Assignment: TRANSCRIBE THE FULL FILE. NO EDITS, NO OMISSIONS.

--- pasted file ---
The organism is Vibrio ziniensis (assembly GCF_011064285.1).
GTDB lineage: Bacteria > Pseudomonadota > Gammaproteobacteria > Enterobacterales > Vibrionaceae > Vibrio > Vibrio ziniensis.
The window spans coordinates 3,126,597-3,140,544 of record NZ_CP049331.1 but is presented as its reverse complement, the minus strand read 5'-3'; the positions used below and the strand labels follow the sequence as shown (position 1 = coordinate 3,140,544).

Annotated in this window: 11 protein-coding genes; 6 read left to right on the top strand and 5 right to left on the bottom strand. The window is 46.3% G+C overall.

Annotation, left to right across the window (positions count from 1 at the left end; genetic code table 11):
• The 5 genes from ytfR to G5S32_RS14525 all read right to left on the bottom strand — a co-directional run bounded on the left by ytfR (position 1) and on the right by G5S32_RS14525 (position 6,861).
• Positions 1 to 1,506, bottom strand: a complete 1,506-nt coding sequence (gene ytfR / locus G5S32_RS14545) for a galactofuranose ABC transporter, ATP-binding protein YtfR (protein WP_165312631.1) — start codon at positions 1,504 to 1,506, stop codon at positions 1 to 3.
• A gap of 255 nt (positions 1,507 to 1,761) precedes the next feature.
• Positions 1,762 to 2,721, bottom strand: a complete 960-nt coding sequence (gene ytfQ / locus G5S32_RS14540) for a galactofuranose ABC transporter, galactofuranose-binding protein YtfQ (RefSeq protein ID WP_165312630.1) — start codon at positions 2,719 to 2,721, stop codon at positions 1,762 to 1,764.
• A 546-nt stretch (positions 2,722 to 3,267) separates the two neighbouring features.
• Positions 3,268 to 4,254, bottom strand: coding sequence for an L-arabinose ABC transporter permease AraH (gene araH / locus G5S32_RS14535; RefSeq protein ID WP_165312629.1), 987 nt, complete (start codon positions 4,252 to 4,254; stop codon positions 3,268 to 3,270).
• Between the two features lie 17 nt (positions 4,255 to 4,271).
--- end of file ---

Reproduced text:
The organism is Vibrio ziniensis (assembly GCF_011064285.1).
GTDB lineage: Bacteria > Pseudomonadota > Gammaproteobacteria > Enterobacterales > Vibrionaceae > Vibrio > Vibrio ziniensis.
The window spans coordinates 3,126,597-3,140,544 of record NZ_CP049331.1 but is presented as its reverse complement, the minus strand read 5'-3'; the positions used below and the strand labels follow the sequence as shown (position 1 = coordinate 3,140,544).

Annotated in this window: 11 protein-coding genes; 6 read left to right on the top strand and 5 right to left on the bottom strand. The window is 46.3% G+C overall.

Annotation, left to right across the window (positions count from 1 at the left end; genetic code table 11):
• The 5 genes from ytfR to G5S32_RS14525 all read right to left on the bottom strand — a co-directional run bounded on the left by ytfR (position 1) and on the right by G5S32_RS14525 (position 6,861).
• Positions 1 to 1,506, bottom strand: a complete 1,506-nt coding sequence (gene ytfR / locus G5S32_RS14545) for a galactofuranose ABC transporter, ATP-binding protein YtfR (protein WP_165312631.1) — start codon at positions 1,504 to 1,506, stop codon at positions 1 to 3.
• A gap of 255 nt (positions 1,507 to 1,761) precedes the next feature.
• Positions 1,762 to 2,721, bottom strand: a complete 960-nt coding sequence (gene ytfQ / locus G5S32_RS14540) for a galactofuranose ABC transporter, galactofuranose-binding protein YtfQ (RefSeq protein ID WP_165312630.1) — start codon at positions 2,719 to 2,721, stop codon at positions 1,762 to 1,764.
• A 546-nt stretch (positions 2,722 to 3,267) separates the two neighbouring features.
• Positions 3,268 to 4,254, bottom strand: coding sequence for an L-arabinose ABC transporter permease AraH (gene araH / locus G5S32_RS14535; RefSeq protein ID WP_165312629.1), 987 nt, complete (start codon positions 4,252 to 4,254; stop codon positions 3,268 to 3,270).
• Between the two features lie 17 nt (positions 4,255 to 4,271).